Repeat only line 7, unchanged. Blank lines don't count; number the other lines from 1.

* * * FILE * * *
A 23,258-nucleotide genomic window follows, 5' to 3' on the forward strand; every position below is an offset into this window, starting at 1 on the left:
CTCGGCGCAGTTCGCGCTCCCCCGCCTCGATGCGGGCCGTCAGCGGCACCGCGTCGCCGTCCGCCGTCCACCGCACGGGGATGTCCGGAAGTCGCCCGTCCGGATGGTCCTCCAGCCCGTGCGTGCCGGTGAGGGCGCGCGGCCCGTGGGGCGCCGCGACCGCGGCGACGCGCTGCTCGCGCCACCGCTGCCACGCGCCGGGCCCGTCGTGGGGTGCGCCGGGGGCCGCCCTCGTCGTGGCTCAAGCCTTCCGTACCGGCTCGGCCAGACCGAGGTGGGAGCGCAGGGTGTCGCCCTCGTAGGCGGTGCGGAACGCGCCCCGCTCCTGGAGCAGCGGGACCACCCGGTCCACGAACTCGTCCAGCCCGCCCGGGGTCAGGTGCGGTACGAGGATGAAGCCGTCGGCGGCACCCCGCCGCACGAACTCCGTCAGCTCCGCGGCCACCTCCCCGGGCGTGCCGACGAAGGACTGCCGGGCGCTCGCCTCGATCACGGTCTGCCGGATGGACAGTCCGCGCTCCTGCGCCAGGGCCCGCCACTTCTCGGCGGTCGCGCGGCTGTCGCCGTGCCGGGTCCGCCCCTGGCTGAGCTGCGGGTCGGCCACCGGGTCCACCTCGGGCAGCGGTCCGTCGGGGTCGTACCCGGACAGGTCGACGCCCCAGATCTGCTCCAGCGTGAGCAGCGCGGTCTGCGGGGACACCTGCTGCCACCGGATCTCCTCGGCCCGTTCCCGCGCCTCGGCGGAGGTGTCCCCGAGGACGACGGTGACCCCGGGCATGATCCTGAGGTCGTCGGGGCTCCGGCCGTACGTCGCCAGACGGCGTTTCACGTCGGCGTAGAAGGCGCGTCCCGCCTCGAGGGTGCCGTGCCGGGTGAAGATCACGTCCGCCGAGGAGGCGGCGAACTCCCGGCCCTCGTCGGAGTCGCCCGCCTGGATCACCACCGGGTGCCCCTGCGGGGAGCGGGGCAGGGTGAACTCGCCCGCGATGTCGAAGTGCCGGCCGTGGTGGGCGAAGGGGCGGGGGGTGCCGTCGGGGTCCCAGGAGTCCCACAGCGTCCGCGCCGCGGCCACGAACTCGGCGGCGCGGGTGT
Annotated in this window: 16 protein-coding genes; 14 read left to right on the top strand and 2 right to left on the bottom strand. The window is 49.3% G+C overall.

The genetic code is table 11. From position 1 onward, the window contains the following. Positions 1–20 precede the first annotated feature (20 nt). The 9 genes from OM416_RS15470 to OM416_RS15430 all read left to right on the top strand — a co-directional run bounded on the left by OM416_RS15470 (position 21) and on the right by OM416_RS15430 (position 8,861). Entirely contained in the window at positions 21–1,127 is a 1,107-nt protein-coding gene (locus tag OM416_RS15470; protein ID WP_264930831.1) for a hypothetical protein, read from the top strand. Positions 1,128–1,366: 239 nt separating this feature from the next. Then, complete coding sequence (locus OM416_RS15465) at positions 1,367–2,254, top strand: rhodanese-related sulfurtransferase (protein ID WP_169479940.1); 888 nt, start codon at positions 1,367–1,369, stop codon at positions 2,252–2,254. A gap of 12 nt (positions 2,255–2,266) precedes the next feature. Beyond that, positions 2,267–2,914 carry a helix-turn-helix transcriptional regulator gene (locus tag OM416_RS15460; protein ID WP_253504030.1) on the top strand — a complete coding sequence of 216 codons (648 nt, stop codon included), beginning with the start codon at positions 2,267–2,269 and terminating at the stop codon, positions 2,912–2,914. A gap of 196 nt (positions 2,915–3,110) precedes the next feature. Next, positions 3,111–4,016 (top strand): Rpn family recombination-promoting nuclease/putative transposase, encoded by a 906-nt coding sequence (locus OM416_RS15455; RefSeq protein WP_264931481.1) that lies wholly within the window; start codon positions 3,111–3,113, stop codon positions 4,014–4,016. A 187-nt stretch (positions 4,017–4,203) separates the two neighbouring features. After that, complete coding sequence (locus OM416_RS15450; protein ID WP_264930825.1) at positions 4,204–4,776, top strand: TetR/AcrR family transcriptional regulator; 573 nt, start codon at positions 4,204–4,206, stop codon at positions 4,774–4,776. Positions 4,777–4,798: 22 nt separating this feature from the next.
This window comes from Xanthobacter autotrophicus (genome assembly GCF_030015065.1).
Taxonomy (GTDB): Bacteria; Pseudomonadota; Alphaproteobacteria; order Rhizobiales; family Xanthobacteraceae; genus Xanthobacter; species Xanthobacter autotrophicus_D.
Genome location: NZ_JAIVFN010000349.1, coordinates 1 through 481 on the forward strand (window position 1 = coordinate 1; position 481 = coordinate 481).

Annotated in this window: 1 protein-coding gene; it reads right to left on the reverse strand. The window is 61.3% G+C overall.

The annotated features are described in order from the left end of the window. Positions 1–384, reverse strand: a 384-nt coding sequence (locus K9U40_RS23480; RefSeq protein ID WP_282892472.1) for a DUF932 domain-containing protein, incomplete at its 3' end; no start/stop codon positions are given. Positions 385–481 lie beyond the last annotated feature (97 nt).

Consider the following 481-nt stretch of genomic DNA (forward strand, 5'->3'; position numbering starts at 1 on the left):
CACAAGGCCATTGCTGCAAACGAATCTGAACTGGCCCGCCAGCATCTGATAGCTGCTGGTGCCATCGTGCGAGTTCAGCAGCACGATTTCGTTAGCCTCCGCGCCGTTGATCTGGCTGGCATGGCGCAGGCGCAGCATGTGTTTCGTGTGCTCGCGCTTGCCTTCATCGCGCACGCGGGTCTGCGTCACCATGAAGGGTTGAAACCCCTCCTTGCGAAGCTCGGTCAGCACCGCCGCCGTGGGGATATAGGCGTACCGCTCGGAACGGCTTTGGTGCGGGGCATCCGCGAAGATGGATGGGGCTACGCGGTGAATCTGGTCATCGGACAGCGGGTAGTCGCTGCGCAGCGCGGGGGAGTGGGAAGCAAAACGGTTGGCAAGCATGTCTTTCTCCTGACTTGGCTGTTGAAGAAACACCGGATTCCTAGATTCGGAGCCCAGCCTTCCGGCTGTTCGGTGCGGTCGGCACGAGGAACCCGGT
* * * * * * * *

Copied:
Genome location: NZ_JAIVFN010000349.1, coordinates 1 through 481 on the forward strand (window position 1 = coordinate 1; position 481 = coordinate 481).